These photos and Spike’s comments were taken from a video, recorded live at the Champa Bar in Denver on a Saturday night, which aired in June 1986 on Denver’s Channel 6 PBS station - as a segment on The Colorado Show, produced by Mel Fenson.

Announcer: Spike Robinson plays Jazz...that undefineable American music that makes your jump in your seat... and when Spike’s tenor sax wails and swings, you’ll know you’re listening to an expert .

“My father was a Benny Goodman, Count Basie and Duke Ellington fan, so when I started taking clarinet lessons, I would reward myself, after practicing for three or four hours, by sitting down by myself and playing along with Benny Goodman, so I started playing jazz about the same time I started studying classical clarinet.”

Announcer: For 30 years, Spike Robinson was both a jazz musician and an engineer. An engineer by day for Honeywell , Spike always spent his nights and weekends playing jazz. After retiring from engineering, Spike then spent all his time as a jazz musician.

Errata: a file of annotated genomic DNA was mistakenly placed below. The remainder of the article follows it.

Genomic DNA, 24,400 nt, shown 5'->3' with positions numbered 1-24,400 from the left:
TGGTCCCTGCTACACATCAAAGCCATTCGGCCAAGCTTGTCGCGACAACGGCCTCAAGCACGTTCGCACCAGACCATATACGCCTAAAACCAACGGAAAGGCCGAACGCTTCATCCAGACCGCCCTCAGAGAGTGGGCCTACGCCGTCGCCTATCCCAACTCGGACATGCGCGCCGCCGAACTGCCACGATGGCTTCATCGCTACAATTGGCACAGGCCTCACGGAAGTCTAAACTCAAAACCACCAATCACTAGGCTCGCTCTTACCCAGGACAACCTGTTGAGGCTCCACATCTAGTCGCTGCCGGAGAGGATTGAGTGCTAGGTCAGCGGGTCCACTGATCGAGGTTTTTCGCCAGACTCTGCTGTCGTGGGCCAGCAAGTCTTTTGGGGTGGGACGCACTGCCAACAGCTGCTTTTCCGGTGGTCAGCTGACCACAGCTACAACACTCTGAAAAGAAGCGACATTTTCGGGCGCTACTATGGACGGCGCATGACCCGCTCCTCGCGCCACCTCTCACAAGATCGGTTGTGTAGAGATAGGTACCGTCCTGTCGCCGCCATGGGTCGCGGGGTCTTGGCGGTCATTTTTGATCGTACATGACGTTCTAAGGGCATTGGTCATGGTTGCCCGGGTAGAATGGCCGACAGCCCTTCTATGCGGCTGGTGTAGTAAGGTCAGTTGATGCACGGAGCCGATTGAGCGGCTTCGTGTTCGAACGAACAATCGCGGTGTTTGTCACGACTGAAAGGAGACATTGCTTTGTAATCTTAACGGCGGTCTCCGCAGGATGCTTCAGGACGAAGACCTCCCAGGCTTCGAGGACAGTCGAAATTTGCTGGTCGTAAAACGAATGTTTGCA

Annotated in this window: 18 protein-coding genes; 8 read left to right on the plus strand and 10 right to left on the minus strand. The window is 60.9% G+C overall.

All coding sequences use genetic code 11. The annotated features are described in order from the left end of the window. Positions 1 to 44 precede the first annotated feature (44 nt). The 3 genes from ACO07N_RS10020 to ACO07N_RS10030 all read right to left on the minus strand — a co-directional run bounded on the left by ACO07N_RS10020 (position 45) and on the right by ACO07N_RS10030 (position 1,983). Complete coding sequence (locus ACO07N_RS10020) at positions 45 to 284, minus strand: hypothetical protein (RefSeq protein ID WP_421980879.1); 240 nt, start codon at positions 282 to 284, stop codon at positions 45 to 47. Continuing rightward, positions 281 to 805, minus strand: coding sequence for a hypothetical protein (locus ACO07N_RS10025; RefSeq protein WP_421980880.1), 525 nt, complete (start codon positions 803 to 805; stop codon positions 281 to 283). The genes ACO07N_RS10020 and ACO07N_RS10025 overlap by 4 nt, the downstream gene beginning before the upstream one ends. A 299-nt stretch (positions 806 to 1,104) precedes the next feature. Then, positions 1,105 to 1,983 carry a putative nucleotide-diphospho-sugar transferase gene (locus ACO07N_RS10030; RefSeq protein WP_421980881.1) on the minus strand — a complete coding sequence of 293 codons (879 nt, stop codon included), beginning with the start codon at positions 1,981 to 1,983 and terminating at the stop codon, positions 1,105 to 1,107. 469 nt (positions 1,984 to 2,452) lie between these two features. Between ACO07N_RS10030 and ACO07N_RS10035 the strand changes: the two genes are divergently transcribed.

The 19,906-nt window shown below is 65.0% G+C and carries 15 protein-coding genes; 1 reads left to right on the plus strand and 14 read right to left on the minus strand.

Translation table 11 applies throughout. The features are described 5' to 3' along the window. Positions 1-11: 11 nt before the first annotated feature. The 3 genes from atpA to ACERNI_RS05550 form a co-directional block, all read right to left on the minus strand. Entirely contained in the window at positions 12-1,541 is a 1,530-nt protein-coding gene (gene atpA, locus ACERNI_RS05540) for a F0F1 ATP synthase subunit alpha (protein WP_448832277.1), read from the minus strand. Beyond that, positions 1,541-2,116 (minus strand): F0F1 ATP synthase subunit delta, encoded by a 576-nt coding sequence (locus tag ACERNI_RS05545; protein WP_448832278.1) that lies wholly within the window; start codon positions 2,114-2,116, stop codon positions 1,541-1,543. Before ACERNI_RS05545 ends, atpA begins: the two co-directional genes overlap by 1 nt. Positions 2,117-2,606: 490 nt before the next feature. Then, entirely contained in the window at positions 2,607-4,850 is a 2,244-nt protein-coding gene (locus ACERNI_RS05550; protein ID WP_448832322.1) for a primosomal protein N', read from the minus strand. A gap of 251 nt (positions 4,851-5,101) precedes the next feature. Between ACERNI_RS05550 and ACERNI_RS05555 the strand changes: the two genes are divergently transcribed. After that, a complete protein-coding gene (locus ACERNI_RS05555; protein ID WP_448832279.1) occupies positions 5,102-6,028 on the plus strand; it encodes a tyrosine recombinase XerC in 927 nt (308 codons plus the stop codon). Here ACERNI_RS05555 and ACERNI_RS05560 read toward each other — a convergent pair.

“Some people like to work at music...they like to play studio jazz; they like to play in pit bands for stage shows; they like to play classical. To me, there was always work in music, and I never liked to use music as work. To me it was always supposed to be pleasure, and still is.”

Announcer: Spike... a veteran of the jazz scene, has some advice for young people, who are considering careers in music.

“I think the thing they have to recognize is the amount of time expenditure and money expenditure that’s necessary to become a professional musician. I always get a kick out of hearing about doctors and lawyers practicing... the big difference is when they practice, they make lots of money. When musicians practice, they don’t make a cent. Of course, I look at it from the jazz point of view or the classical point of view - and there isn’t a lot of money in music - you have to love doing it. That’s all.”

Announcer: Spike Robinson has made musical tours of the United States and Europe. He has been recorded with various bands and has also cut his own albums. What does he prefer the best?

“I much prefer the clubs and the jazz parties and the closeness with the audience - it provides better communication with the audience and good eye contact. I like the intimate side of the jazz club."




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